the pantry

Dine with Duke Russell

By David Whitmire | December 04, 2017
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Elevating the Everyday

Here’s a potent notion: we can enhance everyday satisfaction by simply improving the way we purchase the most routine items. And does it get any more basic than plates? If you’re looking to ditch the disposables or the latest from Target and supplement the dining experience using one-of-a-kind dinnerware, look no further than Spenard artist Duke Russell. He has turned the everyday into the sublime, suitable for home (cabins to casbahs), picnics after a Tanana River float, for serving reindeer dogs on your next Mc-Carthy road trip, or feeding a dozen at that upcoming Auke Bay potluck.

You may know the Duke of today — he’s a regular vendor at the Spenard Farmers Market and his work graces walls around the state (and Outside). But let’s go back a bit.

Duke hit the ground running, in the third grade, as he says, “obsessively drawing.” As a 12-year-old, packing his art kit, bicycling downtown Anchorage where he would “draw and observe.” Enthused? Oh yeah. A natural? Well, Duke’s quick to admit, “I wasn’t very good at it.” But he felt compelled to stick with it. Like the wheels of his bike, he kept churning forward.

As a young adult he took his eye and compulsion on the road. Sometimes finding himself down to loose change and needing food, he’d “whip out a couple of t-shirts.” The artist as itinerant living by his wits and paints. And he worked in bike shops, ran bike shops, wheels always moving him ahead.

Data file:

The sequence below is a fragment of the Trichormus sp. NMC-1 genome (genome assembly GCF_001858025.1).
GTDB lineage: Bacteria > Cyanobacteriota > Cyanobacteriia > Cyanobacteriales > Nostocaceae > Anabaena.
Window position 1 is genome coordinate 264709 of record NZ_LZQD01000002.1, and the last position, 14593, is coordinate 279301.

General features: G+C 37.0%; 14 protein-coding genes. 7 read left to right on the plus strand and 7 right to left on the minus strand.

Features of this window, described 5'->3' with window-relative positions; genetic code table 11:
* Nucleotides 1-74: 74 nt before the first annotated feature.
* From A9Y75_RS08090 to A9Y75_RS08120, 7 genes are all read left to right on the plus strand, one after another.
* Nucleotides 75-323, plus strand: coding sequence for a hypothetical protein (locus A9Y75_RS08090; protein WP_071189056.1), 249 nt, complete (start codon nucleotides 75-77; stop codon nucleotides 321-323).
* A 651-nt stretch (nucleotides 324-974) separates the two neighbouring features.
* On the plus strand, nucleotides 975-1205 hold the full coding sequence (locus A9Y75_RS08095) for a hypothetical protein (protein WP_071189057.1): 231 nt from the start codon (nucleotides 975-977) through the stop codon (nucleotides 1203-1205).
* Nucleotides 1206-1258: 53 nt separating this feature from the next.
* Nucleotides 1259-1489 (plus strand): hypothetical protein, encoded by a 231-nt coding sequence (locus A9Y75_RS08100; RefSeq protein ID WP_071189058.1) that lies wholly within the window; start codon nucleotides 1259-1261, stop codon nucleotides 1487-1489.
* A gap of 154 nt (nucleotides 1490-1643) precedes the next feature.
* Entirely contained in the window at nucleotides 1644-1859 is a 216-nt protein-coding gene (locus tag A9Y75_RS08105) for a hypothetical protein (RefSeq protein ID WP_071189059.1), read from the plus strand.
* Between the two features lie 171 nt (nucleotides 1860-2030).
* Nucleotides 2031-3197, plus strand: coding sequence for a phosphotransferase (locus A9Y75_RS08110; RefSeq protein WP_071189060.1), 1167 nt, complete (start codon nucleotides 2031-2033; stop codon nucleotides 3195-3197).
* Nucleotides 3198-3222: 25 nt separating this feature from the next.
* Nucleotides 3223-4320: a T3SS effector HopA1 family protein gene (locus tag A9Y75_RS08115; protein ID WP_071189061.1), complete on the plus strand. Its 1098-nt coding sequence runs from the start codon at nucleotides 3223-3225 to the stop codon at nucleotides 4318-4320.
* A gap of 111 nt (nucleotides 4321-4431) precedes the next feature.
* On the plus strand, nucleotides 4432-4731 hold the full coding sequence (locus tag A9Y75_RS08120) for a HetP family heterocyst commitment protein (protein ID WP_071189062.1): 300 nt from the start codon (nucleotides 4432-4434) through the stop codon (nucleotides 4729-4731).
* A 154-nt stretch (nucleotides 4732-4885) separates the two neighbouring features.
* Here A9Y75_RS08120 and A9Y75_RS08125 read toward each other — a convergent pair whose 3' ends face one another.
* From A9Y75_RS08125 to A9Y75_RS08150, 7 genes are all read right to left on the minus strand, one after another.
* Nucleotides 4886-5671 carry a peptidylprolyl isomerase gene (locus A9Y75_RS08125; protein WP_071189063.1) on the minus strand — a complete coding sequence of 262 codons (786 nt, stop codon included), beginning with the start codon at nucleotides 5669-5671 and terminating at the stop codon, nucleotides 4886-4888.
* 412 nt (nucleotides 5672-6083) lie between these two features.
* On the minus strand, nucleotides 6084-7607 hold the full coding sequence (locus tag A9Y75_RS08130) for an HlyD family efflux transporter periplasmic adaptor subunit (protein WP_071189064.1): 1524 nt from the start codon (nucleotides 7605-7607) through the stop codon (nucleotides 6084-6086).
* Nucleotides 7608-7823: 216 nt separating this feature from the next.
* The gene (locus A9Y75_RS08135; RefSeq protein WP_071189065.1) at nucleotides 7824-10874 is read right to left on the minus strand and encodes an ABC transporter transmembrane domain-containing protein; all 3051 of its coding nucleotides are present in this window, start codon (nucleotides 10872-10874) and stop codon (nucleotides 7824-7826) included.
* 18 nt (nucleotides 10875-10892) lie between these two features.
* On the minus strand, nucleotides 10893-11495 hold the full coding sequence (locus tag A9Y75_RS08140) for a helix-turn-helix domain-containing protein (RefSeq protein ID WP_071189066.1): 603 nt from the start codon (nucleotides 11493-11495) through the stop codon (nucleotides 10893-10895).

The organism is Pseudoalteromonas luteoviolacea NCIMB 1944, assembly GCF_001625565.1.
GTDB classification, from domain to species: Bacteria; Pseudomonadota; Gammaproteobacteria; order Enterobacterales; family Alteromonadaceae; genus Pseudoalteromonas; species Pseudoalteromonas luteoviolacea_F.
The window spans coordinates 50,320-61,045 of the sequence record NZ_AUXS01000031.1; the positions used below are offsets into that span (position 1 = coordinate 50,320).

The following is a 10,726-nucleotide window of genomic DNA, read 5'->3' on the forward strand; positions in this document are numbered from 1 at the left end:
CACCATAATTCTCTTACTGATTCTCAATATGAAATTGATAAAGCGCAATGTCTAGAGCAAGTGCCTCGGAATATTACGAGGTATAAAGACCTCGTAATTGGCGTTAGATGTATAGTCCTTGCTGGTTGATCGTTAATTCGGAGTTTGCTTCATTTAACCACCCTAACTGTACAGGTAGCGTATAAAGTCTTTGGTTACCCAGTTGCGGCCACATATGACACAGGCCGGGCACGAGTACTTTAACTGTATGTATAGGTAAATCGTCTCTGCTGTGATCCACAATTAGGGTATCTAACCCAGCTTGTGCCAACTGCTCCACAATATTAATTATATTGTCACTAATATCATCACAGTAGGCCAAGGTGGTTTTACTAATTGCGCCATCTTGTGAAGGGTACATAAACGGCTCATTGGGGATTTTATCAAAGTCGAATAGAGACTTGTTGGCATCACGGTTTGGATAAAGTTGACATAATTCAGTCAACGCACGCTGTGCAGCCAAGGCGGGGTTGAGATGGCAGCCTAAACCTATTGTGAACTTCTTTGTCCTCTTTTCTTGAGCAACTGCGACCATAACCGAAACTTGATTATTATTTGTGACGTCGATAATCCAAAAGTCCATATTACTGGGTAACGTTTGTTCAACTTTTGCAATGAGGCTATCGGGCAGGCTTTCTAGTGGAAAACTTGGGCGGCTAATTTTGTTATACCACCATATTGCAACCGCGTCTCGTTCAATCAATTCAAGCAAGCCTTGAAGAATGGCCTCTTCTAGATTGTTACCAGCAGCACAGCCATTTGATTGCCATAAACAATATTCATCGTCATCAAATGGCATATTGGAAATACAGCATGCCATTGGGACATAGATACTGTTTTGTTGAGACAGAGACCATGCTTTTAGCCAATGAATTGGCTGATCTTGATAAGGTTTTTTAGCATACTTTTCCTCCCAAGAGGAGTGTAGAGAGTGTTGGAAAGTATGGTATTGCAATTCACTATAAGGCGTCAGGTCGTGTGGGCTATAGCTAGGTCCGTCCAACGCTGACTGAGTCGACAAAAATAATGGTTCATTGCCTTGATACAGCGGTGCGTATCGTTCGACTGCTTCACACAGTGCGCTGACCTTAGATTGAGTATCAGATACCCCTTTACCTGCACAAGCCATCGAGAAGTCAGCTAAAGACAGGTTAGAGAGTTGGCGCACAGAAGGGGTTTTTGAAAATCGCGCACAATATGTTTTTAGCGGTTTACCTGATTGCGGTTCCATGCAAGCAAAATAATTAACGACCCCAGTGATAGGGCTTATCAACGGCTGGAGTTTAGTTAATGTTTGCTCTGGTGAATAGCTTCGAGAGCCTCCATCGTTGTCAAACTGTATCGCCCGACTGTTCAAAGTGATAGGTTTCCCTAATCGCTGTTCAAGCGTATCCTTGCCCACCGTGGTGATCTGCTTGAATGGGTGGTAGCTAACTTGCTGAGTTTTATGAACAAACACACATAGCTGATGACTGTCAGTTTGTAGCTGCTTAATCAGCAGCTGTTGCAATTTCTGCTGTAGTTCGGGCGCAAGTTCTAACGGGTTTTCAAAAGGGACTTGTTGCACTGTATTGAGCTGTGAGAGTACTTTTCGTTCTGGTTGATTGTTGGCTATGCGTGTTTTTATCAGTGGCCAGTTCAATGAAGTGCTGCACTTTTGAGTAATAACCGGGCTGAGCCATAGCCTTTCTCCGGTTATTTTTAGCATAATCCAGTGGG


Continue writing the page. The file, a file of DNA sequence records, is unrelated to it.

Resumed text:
In the 70s and 80s, Duke took on set art for Alaska Repertory Theatre where, as he says, he learned “old school techniques” and the necessity of getting the job done. No languid hours of contemplating the canvas and gazing into the ether for this artist. Having never really strayed from the idea of art as work, it’s easy to conjure up a guy in worn Carhartts, digging his shop foundation, laying block, then stowing those tools and picking up a paint brush.

Today, four decades on from that 12-year-old kid, living in and inextricably attached to Spenard, Duke is incessantly creating pieces evocative of Alaska — but not your typical moose and mountain art often associated with state. Yes, there are ridges, peaks and waves, but likely not as one would expect. As he says about all his art, “I like constantly keeping people slightly off balance.”

Duke’s art has a graphic and brash feel, high-gloss and eye-catching, some reminiscent of folk artist R. Crumb or work from Mad Magazine. There are kaleidoscopic renderings, along with photographic adaptations and comic book style postcard collections, greeting cards, as well as posters.

It is not a leap to consider his urban ‘scapes emblematic of Alaska. Painted drawings of people in neighborhoods, structures, busy streets, businesses, the sum of which constitutes community, an overarching theme in much of his work. In his own words, from a Alaska Public Media film by Indie Alaska, which you can view on his website, it’s “life architecture,” art with heft: singular, arresting, and thoroughly entertaining.

How about those plates? Taking a break from commission work, Duke set about finding a way to transfer his work to 11” dinner plates. Melamine is the preferred base medium as it is tough, light, and washable. Now you can serve up culinary creations leaving your guests to uncover Duke’s signature style as they eat.

> Find your favorites among over 70 designs on Duke’s website.

Article from Edible Alaska at
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